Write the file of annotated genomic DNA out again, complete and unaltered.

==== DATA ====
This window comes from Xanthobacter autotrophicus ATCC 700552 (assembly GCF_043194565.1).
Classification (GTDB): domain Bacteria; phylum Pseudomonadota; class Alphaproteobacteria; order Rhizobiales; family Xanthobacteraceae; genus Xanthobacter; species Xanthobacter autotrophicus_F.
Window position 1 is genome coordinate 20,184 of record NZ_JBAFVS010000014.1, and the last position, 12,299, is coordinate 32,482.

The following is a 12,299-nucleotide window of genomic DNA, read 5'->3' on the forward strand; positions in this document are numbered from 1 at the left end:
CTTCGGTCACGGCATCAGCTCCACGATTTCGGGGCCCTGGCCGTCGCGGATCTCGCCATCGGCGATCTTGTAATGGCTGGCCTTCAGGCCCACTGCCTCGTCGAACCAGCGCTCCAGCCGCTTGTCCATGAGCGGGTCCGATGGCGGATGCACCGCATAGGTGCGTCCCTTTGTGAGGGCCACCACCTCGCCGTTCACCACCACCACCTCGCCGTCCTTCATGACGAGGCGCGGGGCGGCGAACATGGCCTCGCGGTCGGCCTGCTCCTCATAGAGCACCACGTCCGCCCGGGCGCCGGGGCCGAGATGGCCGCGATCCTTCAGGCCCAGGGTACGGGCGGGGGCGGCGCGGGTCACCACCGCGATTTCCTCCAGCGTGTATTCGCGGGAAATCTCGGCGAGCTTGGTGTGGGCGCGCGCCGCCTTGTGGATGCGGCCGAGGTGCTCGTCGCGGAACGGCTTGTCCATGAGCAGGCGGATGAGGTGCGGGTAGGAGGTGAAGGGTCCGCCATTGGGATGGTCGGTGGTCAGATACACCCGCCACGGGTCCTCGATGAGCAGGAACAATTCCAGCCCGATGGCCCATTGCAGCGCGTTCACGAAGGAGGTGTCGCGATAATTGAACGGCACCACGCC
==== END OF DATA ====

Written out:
This window comes from Xanthobacter autotrophicus ATCC 700552 (assembly GCF_043194565.1).
Classification (GTDB): domain Bacteria; phylum Pseudomonadota; class Alphaproteobacteria; order Rhizobiales; family Xanthobacteraceae; genus Xanthobacter; species Xanthobacter autotrophicus_F.
Window position 1 is genome coordinate 20,184 of record NZ_JBAFVS010000014.1, and the last position, 12,299, is coordinate 32,482.

The following is a 12,299-nucleotide window of genomic DNA, read 5'->3' on the forward strand; positions in this document are numbered from 1 at the left end:
CTTCGGTCACGGCATCAGCTCCACGATTTCGGGGCCCTGGCCGTCGCGGATCTCGCCATCGGCGATCTTGTAATGGCTGGCCTTCAGGCCCACTGCCTCGTCGAACCAGCGCTCCAGCCGCTTGTCCATGAGCGGGTCCGATGGCGGATGCACCGCATAGGTGCGTCCCTTTGTGAGGGCCACCACCTCGCCGTTCACCACCACCACCTCGCCGTCCTTCATGACGAGGCGCGGGGCGGCGAACATGGCCTCGCGGTCGGCCTGCTCCTCATAGAGCACCACGTCCGCCCGGGCGCCGGGGCCGAGATGGCCGCGATCCTTCAGGCCCAGGGTACGGGCGGGGGCGGCGCGGGTCACCACCGCGATTTCCTCCAGCGTGTATTCGCGGGAAATCTCGGCGAGCTTGGTGTGGGCGCGCGCCGCCTTGTGGATGCGGCCGAGGTGCTCGTCGCGGAACGGCTTGTCCATGAGCAGGCGGATGAGGTGCGGGTAGGAGGTGAAGGGTCCGCCATTGGGATGGTCGGTGGTCAGATACACCCGCCACGGGTCCTCGATGAGCAGGAACAATTCCAGCCCGATGGCCCATTGCAGCGCGTTCACGAAGGAGGTGTCGCGATAATTGAACGGCACCACGCC